NED, LORD OF THE PIT, VOL. 1/ Script, Art, Colors and Covers by JIM CALAFIORE/ Letters and Production by DEZI SIENTY/ Published by PAINFULLY NORMAL PRODUCTIONS
Ned Hume might be one of life’s loveable losers except for the fact that he’s a complete prick. He might be sympathetic if his biggest problems didn’t involve pursing his dreams of becoming a actor in defiance of the filthy rich father who wants to bring Ned into the family business and finding the courage to tell his girlfriend Katie that he loves her. First world problems? Ned should be so unfortunate. Okay, he did have coffee spilled on him twice right before his last audition, but Ned only thinks he knows what real suffering is about.
Unfortunately for Ned, his week is about to take a turn for the worse and give him an education in pain.
It turns out that Ned’s father is a high-ranking Lord of Hell, charged with ruling one of the seven regions of the Infernal Dimension. And with Ned’s older brother having just died, Ned is now heir apparent to the throne and has come into all the power and privileges that come with the position. Of course Ned has no interest in joining his father or exploiting the power that is now his to command. Unfortunately, that doesn’t matter in the least to Ned’s father, the horde of angels that are hunting him, the demons that are camping out in his apartment using his Playstation, the strange women throwing themselves at him demanding they be filled with his seed, and the cops that want to question him regarding why he’s the sole survivor of an audition that ended with all of his competitors dropping dead.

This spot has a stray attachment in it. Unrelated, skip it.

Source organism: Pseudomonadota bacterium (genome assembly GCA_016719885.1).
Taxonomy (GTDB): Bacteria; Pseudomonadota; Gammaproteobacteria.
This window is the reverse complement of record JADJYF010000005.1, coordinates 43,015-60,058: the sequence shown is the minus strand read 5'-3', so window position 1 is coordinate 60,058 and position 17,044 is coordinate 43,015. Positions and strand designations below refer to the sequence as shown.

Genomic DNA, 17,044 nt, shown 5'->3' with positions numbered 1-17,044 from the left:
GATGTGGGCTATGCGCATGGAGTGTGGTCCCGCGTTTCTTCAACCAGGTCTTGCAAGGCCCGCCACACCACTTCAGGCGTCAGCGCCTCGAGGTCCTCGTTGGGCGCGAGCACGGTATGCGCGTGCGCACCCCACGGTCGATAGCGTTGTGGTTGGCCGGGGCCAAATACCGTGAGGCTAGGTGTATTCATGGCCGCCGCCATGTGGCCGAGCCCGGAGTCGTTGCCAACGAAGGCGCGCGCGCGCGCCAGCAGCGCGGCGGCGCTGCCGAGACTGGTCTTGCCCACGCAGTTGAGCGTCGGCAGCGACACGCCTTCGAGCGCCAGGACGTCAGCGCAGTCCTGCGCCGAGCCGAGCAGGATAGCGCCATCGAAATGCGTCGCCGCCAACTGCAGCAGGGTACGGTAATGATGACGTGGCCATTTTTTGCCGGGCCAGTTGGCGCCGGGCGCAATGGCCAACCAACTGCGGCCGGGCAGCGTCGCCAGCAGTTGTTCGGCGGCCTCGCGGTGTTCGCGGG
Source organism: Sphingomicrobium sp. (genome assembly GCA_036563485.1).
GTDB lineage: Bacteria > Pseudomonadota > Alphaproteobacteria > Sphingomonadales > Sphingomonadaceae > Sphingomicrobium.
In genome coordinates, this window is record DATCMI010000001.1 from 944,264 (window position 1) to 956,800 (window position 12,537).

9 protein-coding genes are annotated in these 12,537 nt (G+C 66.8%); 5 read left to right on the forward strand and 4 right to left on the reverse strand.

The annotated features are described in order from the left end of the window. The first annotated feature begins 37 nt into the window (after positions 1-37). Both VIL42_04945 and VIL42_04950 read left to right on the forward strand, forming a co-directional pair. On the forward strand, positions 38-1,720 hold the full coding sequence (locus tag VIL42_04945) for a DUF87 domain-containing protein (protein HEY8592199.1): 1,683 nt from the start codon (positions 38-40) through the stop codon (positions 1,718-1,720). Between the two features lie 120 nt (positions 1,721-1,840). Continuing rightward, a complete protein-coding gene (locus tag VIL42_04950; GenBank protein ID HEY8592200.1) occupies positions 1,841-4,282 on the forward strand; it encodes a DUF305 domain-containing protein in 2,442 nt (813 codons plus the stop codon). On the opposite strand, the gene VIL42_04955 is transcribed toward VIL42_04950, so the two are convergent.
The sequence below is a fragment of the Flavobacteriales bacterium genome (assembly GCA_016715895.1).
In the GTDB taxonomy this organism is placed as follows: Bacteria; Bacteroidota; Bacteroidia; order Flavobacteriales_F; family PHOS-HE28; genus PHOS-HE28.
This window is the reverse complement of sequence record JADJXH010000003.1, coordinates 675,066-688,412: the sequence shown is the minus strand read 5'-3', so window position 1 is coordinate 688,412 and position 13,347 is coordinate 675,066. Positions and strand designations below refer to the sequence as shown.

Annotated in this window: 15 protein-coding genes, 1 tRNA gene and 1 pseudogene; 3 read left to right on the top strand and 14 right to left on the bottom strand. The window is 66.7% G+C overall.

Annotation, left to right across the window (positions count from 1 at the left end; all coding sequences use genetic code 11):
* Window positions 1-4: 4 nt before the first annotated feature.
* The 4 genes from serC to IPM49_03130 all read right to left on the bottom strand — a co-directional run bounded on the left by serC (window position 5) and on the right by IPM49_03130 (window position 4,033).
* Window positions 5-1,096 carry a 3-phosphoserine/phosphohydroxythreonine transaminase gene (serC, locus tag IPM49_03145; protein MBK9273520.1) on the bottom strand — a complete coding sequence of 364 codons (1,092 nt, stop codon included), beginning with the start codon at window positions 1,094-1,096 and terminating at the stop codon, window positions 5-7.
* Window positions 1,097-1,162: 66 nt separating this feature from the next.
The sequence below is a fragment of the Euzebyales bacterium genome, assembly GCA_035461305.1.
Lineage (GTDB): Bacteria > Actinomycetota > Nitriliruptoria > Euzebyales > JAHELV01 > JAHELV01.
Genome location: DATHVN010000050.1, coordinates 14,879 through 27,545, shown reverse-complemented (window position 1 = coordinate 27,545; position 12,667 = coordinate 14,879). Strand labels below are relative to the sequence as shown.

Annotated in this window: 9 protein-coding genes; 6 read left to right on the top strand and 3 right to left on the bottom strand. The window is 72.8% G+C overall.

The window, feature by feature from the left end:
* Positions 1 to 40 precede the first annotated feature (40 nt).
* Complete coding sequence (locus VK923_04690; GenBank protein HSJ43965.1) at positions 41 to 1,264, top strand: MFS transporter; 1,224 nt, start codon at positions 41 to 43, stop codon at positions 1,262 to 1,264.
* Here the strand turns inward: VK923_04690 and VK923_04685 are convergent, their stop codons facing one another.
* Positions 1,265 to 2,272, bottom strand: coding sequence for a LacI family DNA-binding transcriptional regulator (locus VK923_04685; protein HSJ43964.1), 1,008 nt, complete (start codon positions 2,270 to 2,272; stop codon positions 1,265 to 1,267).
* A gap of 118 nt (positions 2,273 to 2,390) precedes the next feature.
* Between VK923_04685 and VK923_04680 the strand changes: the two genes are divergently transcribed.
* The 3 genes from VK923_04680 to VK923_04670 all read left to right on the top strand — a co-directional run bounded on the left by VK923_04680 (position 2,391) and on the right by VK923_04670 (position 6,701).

I’m not sure how I missed out on the original crowd-funding effort behind Ned, Lord of the Pit Volume 1, but I’m glad I was recently given the opportunity to see what I had missed. This is, to put it plainly, one of the funniest comics it has been my pleasure to read in recent memory. I enjoyed Jim Calafiore’s artwork on Leaving Megapolis and Surviving Megapolis but this series proves he’s also a good writer.
The artwork, unsurprisingly, is wonderful, with Calafiore handling the interior coloring duties for the first time in his career. His use of tints and layers is excellent, highlighting the quality of his linework. I also must praise his character designs for the various demons, which put me in the mind of Jim Henson attempting to build live-models of the figures from Hieronymus Bosch paintings.
Ned, Lord of the Pit will appeal to those who enjoy Lucifer (the comic and the show), as well as fans of Neil Gaiman, Gail Simone and comedic urban fantasy. There’s a lot of dark humor and non-sequitur conversations amid all the supernatural elements. It all flows together naturally, however, from the arguments regarding the office politics of Heaven to Ned’s kvetching about the insanity around him. It’s well worth reading and I can’t wait for Volume 2.